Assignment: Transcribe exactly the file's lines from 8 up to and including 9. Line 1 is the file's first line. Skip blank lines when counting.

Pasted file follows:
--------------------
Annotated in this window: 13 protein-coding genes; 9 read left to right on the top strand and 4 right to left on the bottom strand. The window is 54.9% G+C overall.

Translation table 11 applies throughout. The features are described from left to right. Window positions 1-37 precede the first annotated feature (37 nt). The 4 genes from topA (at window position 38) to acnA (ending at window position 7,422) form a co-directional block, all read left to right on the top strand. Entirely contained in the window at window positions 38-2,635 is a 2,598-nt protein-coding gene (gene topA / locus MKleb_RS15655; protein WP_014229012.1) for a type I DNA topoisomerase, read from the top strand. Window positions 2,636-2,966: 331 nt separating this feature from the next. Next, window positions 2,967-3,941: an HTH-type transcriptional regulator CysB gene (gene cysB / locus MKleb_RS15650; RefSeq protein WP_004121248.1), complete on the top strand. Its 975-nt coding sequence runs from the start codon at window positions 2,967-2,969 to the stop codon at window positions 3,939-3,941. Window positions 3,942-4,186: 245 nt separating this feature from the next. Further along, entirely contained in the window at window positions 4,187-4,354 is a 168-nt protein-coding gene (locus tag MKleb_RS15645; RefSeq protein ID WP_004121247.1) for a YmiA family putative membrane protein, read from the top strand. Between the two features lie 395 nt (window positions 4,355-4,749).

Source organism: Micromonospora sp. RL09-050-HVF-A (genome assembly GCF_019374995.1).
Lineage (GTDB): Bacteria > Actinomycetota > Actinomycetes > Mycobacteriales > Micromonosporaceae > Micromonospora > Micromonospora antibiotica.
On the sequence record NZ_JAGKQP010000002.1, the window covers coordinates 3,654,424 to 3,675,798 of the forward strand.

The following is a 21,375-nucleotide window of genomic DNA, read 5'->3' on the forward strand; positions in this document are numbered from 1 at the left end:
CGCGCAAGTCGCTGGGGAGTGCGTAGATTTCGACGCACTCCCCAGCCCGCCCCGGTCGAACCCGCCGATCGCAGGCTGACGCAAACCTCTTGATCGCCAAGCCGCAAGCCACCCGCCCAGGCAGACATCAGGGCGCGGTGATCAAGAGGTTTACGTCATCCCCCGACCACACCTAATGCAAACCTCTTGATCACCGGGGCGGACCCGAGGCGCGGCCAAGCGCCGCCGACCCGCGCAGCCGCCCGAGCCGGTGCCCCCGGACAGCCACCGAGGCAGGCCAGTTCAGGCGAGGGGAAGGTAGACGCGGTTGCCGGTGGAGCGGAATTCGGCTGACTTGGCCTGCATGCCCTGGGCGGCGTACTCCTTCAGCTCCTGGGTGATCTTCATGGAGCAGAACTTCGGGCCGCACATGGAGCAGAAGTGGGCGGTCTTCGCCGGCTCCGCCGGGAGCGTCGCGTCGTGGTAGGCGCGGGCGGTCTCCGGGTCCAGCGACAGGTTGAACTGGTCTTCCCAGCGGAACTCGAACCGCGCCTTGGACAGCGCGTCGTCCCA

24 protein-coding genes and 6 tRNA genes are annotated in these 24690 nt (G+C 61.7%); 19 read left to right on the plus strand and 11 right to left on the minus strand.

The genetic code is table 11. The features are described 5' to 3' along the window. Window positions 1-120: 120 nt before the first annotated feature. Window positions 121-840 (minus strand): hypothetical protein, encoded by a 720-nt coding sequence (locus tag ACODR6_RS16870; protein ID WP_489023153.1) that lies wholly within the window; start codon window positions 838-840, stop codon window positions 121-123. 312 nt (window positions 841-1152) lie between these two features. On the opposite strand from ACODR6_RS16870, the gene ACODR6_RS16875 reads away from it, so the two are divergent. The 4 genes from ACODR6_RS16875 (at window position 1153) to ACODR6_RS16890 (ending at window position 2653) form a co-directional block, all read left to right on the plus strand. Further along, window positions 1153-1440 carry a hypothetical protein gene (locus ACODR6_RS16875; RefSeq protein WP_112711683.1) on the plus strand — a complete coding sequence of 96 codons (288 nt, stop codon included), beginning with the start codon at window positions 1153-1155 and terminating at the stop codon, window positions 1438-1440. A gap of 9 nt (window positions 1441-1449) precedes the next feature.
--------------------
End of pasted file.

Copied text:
24 protein-coding genes and 6 tRNA genes are annotated in these 24690 nt (G+C 61.7%); 19 read left to right on the plus strand and 11 right to left on the minus strand.

The genetic code is table 11. The features are described 5' to 3' along the window. Window positions 1-120: 120 nt before the first annotated feature. Window positions 121-840 (minus strand): hypothetical protein, encoded by a 720-nt coding sequence (locus tag ACODR6_RS16870; protein ID WP_489023153.1) that lies wholly within the window; start codon window positions 838-840, stop codon window positions 121-123. 312 nt (window positions 841-1152) lie between these two features. On the opposite strand from ACODR6_RS16870, the gene ACODR6_RS16875 reads away from it, so the two are divergent. The 4 genes from ACODR6_RS16875 (at window position 1153) to ACODR6_RS16890 (ending at window position 2653) form a co-directional block, all read left to right on the plus strand. Further along, window positions 1153-1440 carry a hypothetical protein gene (locus ACODR6_RS16875; RefSeq protein WP_112711683.1) on the plus strand — a complete coding sequence of 96 codons (288 nt, stop codon included), beginning with the start codon at window positions 1153-1155 and terminating at the stop codon, window positions 1438-1440. A gap of 9 nt (window positions 1441-1449) precedes the next feature.